I’ll be honest. I’ve never read a short story collection this short. It was only three stories long, and fit on 48-A6 size pages.  In general, a forty minute read worth of tongue-in-cheek reflection about Africa and the people who write about Africa or want to be a part of it.

Two of the stories are by Caine Prize Winner Binyavanga Wainana. The title story “How to Write About Africa” is a satirical but potent critique on how popular media writes about Africa.
He takes low swipes at the colloquial language that many writers use when describing what Africa is.

He starts the well informed wit by declaring , “Always use the word ‘Africa’, or ‘Darkness’ or ‘Safari’ in your title” summing up the narrow understanding of many when it comes to writing about Africa. A theme that runs through the short story is the apparent distinction between real black Africans and non-black Africans. Wainana notes that when referring to black Africans, simply use ‘people’, however when referring to non-black Africans, say ‘the people’. The device seems minimalistic but says a lot about how classes and racial stereotypes are perpetuated.

The stereotypes that he brings to note are numerous. For example, Africa cuisine consists of monkey brain and not rice and beef; Africa is one large country and not many countries in a continent; Africa is worth romanticizing but not deeply thinking about. She is a land of naked breasts and rotting bodies. A beautiful land with many red sunsets but plagued with HIV/AIDS, war and famine. Africa is in need of the writers wisdom and is to be doomed if the writer doesn’t intervene or write this book.

He also talks about characters when writing about Africa. The mindless loyal servant, the Ancient wise man who only comes from specific tribes, the modern African who is highly educated and works a government job which he uses either to keep white people out or to enrich himself. You can clearly see how Wainana has shown the boxes Africa and her people have been put in. You must fit characters in these boxes for your book to be considered about Africa.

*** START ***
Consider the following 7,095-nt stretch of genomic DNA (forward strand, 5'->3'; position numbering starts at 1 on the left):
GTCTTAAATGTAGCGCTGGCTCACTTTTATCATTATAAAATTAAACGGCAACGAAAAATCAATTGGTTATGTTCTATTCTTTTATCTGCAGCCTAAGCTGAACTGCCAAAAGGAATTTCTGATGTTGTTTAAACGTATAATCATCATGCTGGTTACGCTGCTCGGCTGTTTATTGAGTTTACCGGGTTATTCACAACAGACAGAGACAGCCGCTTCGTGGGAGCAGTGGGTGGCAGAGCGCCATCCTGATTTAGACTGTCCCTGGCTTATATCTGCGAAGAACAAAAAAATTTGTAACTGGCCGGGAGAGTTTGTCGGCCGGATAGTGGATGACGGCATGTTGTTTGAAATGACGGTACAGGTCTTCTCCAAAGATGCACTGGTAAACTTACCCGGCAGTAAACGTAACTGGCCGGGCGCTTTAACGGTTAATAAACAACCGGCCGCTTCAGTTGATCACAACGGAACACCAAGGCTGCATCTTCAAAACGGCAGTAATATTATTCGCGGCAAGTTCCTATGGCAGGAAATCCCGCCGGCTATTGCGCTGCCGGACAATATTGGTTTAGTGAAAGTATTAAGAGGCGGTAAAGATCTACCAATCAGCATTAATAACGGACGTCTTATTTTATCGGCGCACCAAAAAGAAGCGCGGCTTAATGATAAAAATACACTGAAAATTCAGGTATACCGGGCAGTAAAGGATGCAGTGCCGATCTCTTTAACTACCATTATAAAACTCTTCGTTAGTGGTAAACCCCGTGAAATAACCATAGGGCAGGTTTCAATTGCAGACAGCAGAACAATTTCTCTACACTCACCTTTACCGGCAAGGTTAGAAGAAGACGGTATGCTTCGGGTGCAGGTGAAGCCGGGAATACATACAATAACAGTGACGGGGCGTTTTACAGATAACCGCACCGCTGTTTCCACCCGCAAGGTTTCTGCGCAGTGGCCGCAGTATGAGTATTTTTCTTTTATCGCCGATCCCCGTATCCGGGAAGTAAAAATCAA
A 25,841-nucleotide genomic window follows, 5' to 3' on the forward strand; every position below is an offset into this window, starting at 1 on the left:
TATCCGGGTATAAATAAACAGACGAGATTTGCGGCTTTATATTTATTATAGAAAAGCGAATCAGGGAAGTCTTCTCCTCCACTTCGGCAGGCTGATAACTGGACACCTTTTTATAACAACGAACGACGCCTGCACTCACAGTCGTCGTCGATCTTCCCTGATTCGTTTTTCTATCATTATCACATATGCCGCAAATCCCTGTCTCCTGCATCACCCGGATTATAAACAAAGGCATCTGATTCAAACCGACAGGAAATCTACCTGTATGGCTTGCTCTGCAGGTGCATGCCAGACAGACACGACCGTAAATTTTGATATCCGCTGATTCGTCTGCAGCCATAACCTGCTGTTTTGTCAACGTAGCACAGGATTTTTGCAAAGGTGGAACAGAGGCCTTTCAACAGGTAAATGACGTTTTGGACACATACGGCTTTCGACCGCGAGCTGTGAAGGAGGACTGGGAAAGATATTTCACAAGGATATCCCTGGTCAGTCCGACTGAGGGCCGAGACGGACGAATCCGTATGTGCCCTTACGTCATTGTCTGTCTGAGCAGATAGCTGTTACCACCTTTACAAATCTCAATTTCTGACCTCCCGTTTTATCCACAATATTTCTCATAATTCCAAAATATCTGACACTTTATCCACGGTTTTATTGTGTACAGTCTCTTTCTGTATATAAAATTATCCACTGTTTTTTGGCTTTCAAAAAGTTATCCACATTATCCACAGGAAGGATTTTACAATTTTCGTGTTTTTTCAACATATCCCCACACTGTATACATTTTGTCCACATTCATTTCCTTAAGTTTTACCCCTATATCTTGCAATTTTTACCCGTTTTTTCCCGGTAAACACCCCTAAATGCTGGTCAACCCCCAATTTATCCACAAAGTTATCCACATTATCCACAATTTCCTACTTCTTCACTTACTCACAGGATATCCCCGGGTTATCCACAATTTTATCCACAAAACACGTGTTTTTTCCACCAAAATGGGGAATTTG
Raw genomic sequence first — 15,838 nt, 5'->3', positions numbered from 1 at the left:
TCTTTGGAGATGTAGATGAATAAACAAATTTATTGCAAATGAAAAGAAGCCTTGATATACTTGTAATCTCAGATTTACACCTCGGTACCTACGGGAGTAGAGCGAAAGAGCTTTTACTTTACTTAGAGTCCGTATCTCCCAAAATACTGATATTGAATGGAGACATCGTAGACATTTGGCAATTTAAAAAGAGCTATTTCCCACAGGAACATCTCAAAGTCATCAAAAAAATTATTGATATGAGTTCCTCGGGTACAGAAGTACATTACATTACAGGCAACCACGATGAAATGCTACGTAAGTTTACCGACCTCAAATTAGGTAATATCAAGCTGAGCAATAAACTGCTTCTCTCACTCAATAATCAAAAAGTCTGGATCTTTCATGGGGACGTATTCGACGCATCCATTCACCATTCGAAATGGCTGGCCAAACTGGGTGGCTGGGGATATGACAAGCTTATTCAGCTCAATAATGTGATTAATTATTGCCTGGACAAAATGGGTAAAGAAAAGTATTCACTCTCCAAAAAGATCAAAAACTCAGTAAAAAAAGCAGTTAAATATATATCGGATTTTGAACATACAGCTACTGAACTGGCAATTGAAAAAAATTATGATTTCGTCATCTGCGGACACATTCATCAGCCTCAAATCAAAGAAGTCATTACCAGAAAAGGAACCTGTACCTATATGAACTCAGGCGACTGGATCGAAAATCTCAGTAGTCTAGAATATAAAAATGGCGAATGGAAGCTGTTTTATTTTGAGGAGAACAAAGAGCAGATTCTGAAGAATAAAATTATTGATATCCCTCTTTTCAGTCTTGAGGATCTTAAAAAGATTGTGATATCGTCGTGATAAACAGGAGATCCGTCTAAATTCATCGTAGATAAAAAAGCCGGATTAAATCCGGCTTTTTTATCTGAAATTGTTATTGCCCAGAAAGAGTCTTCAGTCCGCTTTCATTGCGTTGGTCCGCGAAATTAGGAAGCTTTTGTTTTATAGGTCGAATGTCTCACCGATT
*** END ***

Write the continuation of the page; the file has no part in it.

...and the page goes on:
What is indeed laughable and embarrassing is how animals are to be taken more seriously than people. ‘Nothing bad must be said about elephants or gorillas’. In fact animals must be more human in your story than the African native. The other persons more important than animals comprise celebrity activists, aid workers and conservations, after all Africa must be helped. And if you don’t finish your book with a reference to Mandela or rebirth or rainbows, you have failed to write about Africa.

All three stories are written humorously and the next one ‘My Clan KC’ continues to address some of the issues brought alive in the first story, particularly black Africans vis a vis non-black Africans. This story highlights the elitist culture of the white Kenyan whose ‘clan’ is so close knit and exclusive that even other white people do not just get in.

Wainana’s second story, and the book’s final story is called ‘Power of Love’. It’s an indictment of the fickleness and Africa-saving airs of the West. Basing on a popular song, he highlights the kind of ‘love’ for Africa that once in a while gets emotive reactions from the world, appears highly self-sacrificing and generous and makes the African seems like a helpless orphan with hands stretched out for help. One passage that puts all this in context is this “Last year I met a lovely young woman from England, all of 19, who came all the way to Naivasha, to a specific location very near a lovely lake, next to her boyfriend’s father. But these were not her concern. She was in Kenya to teach the people of some peri-urban location how to use a condom.”

You feel Wainana’s anger in his humour as he continues to expand on the issue he highlighted in his first story about how Africa’s most important people are celebrity activists, aid workers and conservationists. The fact that when a pop-star or conservationist garners attention on the basis of Africa, receives numerous amount of assistance to go live in Africa expensively as they try to fix some African issue, the world interprets it as love.

The collection asks some very hard questions while taking no prisoners. Do you know Africa? Or are you stereotyping it?

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